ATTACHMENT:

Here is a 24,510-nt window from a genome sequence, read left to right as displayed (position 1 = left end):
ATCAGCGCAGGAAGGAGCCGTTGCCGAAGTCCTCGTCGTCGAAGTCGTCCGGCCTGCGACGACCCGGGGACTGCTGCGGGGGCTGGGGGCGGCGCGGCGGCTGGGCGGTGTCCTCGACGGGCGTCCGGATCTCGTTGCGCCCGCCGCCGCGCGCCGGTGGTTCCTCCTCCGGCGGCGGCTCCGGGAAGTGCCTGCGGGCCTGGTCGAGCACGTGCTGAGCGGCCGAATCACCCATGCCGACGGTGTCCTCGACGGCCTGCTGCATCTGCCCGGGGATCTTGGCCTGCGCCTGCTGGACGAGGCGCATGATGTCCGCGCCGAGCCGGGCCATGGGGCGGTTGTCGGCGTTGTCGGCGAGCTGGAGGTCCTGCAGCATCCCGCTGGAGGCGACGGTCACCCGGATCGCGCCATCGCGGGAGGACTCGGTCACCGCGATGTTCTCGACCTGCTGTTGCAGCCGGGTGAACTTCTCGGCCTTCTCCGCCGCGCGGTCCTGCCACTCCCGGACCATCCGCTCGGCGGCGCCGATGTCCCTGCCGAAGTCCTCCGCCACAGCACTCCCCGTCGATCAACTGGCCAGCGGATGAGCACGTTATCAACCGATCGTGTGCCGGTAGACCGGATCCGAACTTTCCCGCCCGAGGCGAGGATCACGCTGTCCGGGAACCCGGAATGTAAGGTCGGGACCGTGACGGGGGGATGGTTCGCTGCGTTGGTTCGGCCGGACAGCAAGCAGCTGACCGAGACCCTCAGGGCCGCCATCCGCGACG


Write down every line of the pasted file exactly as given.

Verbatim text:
Here is a 24,510-nt window from a genome sequence, read left to right as displayed (position 1 = left end):
ATCAGCGCAGGAAGGAGCCGTTGCCGAAGTCCTCGTCGTCGAAGTCGTCCGGCCTGCGACGACCCGGGGACTGCTGCGGGGGCTGGGGGCGGCGCGGCGGCTGGGCGGTGTCCTCGACGGGCGTCCGGATCTCGTTGCGCCCGCCGCCGCGCGCCGGTGGTTCCTCCTCCGGCGGCGGCTCCGGGAAGTGCCTGCGGGCCTGGTCGAGCACGTGCTGAGCGGCCGAATCACCCATGCCGACGGTGTCCTCGACGGCCTGCTGCATCTGCCCGGGGATCTTGGCCTGCGCCTGCTGGACGAGGCGCATGATGTCCGCGCCGAGCCGGGCCATGGGGCGGTTGTCGGCGTTGTCGGCGAGCTGGAGGTCCTGCAGCATCCCGCTGGAGGCGACGGTCACCCGGATCGCGCCATCGCGGGAGGACTCGGTCACCGCGATGTTCTCGACCTGCTGTTGCAGCCGGGTGAACTTCTCGGCCTTCTCCGCCGCGCGGTCCTGCCACTCCCGGACCATCCGCTCGGCGGCGCCGATGTCCCTGCCGAAGTCCTCCGCCACAGCACTCCCCGTCGATCAACTGGCCAGCGGATGAGCACGTTATCAACCGATCGTGTGCCGGTAGACCGGATCCGAACTTTCCCGCCCGAGGCGAGGATCACGCTGTCCGGGAACCCGGAATGTAAGGTCGGGACCGTGACGGGGGGATGGTTCGCTGCGTTGGTTCGGCCGGACAGCAAGCAGCTGACCGAGACCCTCAGGGCCGCCATCCGCGACG